The California city of Irwindale, outside Los Angeles, had asked for Huy Fong Food’s facility to be closed and that the company be forced to improve odor-filtering measures.
But Los Angeles Superior Court judge Robert O’Brien said there was not enough evidence to justify immediate closure of the factory, owned by America’s biggest supplier of sauces popular internationally, notably in Asia.
“You’re asking for a very radical order on 24-hour notice,” the judge told lawyer June Ailin, representing Irwindale.
The legal action had threatened next year’s supplies of Chili Garlic, Sambal Oelek, and the wildly popular Sriracha “rooster” sauce, according to the Los Angeles Times.
The chilis for next year’s sauce supplies are all processed in a three-month time period that is just at its peak, after the peppers were harvested and ground within a single day to maintain their fresh taste, the Times said.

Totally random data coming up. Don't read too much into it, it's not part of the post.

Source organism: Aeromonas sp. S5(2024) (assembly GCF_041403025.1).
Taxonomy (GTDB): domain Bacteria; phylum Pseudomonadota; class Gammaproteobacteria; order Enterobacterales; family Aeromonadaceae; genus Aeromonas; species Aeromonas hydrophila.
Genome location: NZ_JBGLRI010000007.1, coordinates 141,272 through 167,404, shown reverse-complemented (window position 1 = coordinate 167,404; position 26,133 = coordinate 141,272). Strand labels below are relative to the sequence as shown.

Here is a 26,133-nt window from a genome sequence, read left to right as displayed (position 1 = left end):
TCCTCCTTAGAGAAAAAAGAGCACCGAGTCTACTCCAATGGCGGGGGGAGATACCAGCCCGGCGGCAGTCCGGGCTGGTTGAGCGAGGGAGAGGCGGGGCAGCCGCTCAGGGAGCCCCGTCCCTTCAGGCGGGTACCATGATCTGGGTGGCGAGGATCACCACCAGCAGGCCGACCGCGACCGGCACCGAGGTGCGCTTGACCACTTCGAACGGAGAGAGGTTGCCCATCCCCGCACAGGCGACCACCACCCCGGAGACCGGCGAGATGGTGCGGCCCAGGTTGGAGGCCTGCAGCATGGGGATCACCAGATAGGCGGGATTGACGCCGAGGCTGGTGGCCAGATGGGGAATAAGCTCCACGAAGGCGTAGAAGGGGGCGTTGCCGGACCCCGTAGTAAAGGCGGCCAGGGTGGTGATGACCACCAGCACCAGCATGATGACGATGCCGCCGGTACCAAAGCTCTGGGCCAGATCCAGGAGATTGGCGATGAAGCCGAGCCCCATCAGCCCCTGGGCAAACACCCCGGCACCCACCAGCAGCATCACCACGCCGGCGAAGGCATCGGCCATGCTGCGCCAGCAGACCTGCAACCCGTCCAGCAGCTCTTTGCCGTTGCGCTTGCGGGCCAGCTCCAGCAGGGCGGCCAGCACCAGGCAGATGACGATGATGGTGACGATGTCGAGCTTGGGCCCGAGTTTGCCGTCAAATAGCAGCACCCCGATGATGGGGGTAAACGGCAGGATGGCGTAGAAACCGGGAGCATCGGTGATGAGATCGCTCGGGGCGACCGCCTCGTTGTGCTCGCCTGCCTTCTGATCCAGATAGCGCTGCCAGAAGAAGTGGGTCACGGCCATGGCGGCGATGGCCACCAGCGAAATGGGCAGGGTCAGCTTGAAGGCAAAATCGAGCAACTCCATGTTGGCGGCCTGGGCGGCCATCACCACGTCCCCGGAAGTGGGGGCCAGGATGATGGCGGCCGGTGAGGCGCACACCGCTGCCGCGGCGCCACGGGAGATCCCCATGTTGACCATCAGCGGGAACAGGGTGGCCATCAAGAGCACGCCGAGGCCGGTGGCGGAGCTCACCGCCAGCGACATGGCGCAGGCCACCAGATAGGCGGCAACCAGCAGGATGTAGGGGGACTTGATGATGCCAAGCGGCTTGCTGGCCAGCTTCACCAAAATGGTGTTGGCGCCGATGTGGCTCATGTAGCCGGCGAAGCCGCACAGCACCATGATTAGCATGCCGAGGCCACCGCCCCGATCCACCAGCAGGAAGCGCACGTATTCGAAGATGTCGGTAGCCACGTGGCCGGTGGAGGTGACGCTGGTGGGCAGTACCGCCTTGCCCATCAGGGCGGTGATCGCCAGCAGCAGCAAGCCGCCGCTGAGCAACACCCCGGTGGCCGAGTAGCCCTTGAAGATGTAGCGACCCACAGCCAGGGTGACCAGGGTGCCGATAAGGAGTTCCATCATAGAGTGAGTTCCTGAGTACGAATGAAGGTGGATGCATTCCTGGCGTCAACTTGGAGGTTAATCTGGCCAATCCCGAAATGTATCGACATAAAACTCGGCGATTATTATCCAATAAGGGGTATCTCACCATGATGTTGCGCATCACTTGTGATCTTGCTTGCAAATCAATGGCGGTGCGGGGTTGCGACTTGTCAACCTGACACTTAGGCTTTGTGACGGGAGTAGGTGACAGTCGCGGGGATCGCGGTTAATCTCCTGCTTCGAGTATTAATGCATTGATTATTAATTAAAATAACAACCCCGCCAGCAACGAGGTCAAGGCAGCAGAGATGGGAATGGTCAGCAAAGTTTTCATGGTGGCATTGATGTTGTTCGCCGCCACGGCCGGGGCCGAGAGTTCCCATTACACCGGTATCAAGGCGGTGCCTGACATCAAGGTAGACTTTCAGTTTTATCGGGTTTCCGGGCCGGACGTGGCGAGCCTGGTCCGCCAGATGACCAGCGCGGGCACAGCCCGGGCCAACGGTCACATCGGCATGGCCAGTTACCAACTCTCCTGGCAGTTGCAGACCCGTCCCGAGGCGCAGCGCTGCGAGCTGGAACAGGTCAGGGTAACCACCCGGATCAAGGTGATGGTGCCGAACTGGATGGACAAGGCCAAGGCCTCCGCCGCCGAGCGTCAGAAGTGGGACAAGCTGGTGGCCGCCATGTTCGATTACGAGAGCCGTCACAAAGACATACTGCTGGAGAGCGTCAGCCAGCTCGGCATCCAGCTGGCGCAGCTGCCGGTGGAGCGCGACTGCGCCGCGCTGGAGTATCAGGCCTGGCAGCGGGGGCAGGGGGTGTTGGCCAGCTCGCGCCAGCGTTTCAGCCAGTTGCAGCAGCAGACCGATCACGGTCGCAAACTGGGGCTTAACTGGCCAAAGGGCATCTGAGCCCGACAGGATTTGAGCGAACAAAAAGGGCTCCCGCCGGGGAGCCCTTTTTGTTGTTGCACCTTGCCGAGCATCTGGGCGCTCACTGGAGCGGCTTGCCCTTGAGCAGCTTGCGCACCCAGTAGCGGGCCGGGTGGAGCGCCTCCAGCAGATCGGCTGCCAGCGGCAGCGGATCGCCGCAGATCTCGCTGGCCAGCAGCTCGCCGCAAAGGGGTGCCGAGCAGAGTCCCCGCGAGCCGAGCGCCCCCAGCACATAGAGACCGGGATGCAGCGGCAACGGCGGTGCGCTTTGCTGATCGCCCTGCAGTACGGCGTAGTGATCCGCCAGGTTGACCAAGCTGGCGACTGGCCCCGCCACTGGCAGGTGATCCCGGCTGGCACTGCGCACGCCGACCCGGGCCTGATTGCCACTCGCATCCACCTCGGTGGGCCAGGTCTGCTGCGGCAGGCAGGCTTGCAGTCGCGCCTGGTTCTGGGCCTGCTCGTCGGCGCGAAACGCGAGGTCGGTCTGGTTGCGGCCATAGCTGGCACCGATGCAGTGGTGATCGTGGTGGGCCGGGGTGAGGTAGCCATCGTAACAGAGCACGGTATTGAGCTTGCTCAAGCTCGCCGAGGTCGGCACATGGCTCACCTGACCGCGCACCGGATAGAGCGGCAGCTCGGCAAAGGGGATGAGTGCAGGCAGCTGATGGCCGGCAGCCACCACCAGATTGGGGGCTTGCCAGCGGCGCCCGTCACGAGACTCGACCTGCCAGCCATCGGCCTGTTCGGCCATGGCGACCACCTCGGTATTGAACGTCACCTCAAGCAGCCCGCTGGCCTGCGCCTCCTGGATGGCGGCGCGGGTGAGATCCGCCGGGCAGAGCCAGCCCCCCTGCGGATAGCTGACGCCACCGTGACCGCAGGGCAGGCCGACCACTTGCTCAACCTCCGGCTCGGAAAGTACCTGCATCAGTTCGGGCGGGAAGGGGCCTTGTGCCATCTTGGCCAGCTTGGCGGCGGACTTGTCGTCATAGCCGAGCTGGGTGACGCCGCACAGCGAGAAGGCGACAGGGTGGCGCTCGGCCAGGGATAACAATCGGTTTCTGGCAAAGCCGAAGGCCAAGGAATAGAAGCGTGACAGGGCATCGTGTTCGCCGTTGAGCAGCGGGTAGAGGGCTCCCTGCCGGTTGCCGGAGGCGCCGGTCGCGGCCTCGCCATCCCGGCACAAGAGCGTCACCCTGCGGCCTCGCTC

Neighbors also complained about burning eyes and throats from the factory.
“The odors are so strong and offensive as to have caused residents to move outdoor activities indoors and even to vacate their residences temporarily to seek relief from the odors,” said the city’s lawsuit, filed on Monday.
But company owner David Tran said air filters already prevent odors escaping as much as is physically possible — and he also alleged that some of the complainants do not actually live next to the facility, but further away.
“To filter 100 percent, I haven’t found any engineer (who) can do it,” the Vietnam-born businessman told local radio station KPCC before Thursday’s ruling, adding that the best that can be achieved is stopping 90 percent of smells from escaping.
“The neighbor complained to us. We thought that, no, the punch of the chili won’t (reach) 1,500 feet away. I don’t buy it,” he added.
Sriracha sauce, of which Huy Fong Foods is the biggest producer in the United States, takes its name from the town of Si Racha in Thailand, where the hot sauce was first produced.
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